For many years now, we have placed women with recurrent early pregnancy loss on low-dose aspirin (81 mg) and heparin, or low molecular-weight heparin such as lovenox, to help them improve their prospects for pregnancy outcome. In some instances this regimen is used because an acquired (e.g., lupus anticoagulant; antiphospholipid antibodies) or genetic (e.g., Factor V Leiden; MTHFR polymorphism; protein C, protein S, and antithrombin III deficiencies; prothrombin G20210 mutations, etc.) ‘thrombophilia’ (tendency to form or maintain blood clots) has been identified. In other instances it is used simply as ‘empiric therapy’ because no particular reason has been identified and, quite frankly, we know that we do NOT have all the answers, because patients request that “anything be done that can be,” and because on the whole it is a fairly safe regimen, although it can be somewhat expensive.
Under these circumstances and, particularly, when used as ‘empiric therapy’, even when a successful pregnancy results, we cannot be entirely sure if our treatment was the deciding factor or it if was simply the result of chance. The original thinking was that somehow the anticoagulation properties of these agents prevented abnormal clotting of the placenta that was preventing the early pregnancy from developing normally. In recent years, we have discovered that other factors may be equally, if not more, important in early growth and development of the placenta as I allude to in my response to our reader’s questions below…
• At Sat Jan 19, 02:46:00 PM 2008, ONE OUT OF SIX said…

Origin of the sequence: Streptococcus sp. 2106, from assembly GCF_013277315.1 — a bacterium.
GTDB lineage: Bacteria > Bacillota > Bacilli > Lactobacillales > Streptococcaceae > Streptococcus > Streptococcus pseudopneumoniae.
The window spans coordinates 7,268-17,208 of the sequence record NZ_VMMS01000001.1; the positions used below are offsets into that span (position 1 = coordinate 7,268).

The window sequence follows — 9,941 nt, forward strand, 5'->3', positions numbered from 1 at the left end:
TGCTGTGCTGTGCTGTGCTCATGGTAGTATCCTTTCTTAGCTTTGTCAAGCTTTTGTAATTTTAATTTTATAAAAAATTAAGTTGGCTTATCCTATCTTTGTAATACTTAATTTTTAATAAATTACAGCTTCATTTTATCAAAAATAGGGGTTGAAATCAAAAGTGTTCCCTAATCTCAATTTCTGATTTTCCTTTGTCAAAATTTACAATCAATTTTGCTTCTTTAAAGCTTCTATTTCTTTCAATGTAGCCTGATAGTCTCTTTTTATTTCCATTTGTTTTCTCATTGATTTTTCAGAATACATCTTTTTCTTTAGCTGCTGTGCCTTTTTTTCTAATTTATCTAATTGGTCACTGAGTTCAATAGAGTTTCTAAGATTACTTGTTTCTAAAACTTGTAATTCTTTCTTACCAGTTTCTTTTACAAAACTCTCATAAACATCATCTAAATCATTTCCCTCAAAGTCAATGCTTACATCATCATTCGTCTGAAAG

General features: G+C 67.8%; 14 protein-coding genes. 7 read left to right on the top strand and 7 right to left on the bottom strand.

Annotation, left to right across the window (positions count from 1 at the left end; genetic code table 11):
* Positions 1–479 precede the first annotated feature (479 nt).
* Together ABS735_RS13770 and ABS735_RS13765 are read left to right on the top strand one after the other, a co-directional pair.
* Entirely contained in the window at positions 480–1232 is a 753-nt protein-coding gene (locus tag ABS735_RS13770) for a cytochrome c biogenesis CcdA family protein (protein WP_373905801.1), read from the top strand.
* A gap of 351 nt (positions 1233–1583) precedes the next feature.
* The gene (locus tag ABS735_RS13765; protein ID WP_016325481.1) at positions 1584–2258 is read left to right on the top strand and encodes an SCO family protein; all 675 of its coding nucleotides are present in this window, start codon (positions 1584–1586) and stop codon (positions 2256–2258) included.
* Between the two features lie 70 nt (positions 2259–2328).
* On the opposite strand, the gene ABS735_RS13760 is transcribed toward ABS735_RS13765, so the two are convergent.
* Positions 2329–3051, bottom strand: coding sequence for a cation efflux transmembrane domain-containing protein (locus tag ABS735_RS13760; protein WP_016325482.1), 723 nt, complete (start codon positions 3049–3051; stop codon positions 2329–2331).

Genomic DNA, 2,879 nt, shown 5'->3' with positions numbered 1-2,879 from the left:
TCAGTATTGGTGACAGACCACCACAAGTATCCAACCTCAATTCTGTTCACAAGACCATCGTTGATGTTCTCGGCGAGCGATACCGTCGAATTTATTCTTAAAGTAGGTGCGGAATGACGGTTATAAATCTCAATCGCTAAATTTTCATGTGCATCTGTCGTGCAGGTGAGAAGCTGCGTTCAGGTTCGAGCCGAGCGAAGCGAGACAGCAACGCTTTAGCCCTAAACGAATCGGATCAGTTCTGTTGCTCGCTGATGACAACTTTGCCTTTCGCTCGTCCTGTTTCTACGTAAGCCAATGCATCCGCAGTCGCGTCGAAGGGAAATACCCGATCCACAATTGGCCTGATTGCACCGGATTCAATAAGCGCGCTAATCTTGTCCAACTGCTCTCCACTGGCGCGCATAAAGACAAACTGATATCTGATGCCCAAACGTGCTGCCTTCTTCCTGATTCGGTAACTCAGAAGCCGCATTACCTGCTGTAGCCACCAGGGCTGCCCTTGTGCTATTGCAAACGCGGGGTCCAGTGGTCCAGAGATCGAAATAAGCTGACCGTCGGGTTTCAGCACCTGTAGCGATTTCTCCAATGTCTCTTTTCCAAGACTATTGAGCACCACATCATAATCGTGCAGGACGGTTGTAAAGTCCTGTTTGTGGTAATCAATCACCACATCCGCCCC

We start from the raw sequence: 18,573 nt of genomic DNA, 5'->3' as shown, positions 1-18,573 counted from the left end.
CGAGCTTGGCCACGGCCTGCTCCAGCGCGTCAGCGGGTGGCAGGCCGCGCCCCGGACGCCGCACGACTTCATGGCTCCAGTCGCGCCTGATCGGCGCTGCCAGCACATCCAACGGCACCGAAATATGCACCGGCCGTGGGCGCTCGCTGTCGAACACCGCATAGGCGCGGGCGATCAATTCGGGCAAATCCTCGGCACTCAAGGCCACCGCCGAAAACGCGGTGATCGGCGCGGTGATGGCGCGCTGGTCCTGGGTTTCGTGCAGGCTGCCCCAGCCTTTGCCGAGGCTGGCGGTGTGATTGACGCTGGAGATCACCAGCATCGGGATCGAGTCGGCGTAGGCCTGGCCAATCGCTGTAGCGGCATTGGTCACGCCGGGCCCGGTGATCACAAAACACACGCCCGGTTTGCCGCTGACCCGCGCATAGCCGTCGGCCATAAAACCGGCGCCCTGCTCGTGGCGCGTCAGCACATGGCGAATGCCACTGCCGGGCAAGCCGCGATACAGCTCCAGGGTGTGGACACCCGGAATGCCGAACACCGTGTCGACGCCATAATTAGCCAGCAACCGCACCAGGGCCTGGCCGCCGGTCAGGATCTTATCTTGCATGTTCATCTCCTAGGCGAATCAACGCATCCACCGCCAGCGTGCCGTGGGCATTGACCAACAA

Dr. T - what are your thoughts on starting lovenox prior to implantation - either right before, or right after ovulation? And is your opinion the same in regard to a natural cycle as opposed to an ovulation induction cycle in which ovulation is then triggered with HCG? Also - does the patient already being on a daily baby aspirin have an impact one way or the other?
It has been suggested to me that being on both baby aspirin and lovenox (40mg/once a day) could actually inhibit implantation by causing a bleed at implantation site.
Others have said this is not the case at all - and in fact the opposite is true - healthier blood flow to uterus will assist with implantation (that may have been prevented in the past by diagnosed clotting disorders - homo MTHFR C677T and hetero Factor V.)
Last question - can you move to Pittsburgh, PA so I can become a patient? ;-) Thanks for your insight.
• At Fri Jan 25, 10:53:00 AM 2008, Kenneth F. Trofatter, Jr., MD, PhD said…
To One out of Six: Flattery will get you an answer EVERY TIME! Personally, I rarely will start lovenox or heparin before midway through the luteal phase after spontaneous ovulation or ovulation induction (about day 20-21) unless you have documented antiphospholipid syndrome or another condition that requires chronic anticoagulation. The reasons for that are it may increase bleeding from the ovarian ovulatory site (and, personally, I have taken two young women, who were not even on lovenox or aspirin, to the operating room in the past month with bellies full of blood from that very thing) and I sincerely doubt it does much good until the embryo has reached the uterine cavity and attachment has actually taken place. With all that said and done, on prophylactic doses of lovenox such as you are taking, it probably would not hurt or put you at much risk.
With regard to recurrent early pregnancy loss, however, the anticoagulation properties of lovenox and aspirin may be LESS important than their roles in improving trophoblast invasion and migration! This may be especially true under those circumstances in which 'thrombophilic antibodies' such as lupus anticoagulants, antiphospholipid antibodies, and anti-?2-glycoprotein-1 antibodies are present. These antibodies can bind to the trophoblasts in association with ?2-glycoprotein-1 and impair both trophoblast invasion and migration that are necessary for early pregnancy success. Interestingly, heparin and lovenox can reverse the effects of these antibodies by blocking their binding to ?2-glycoprotein-1. Anyway, I will put your question and my answer into a brief post on this subject soon (and perhaps a larger series later on) so, thanks for reading, for the excellent questions, and best of luck!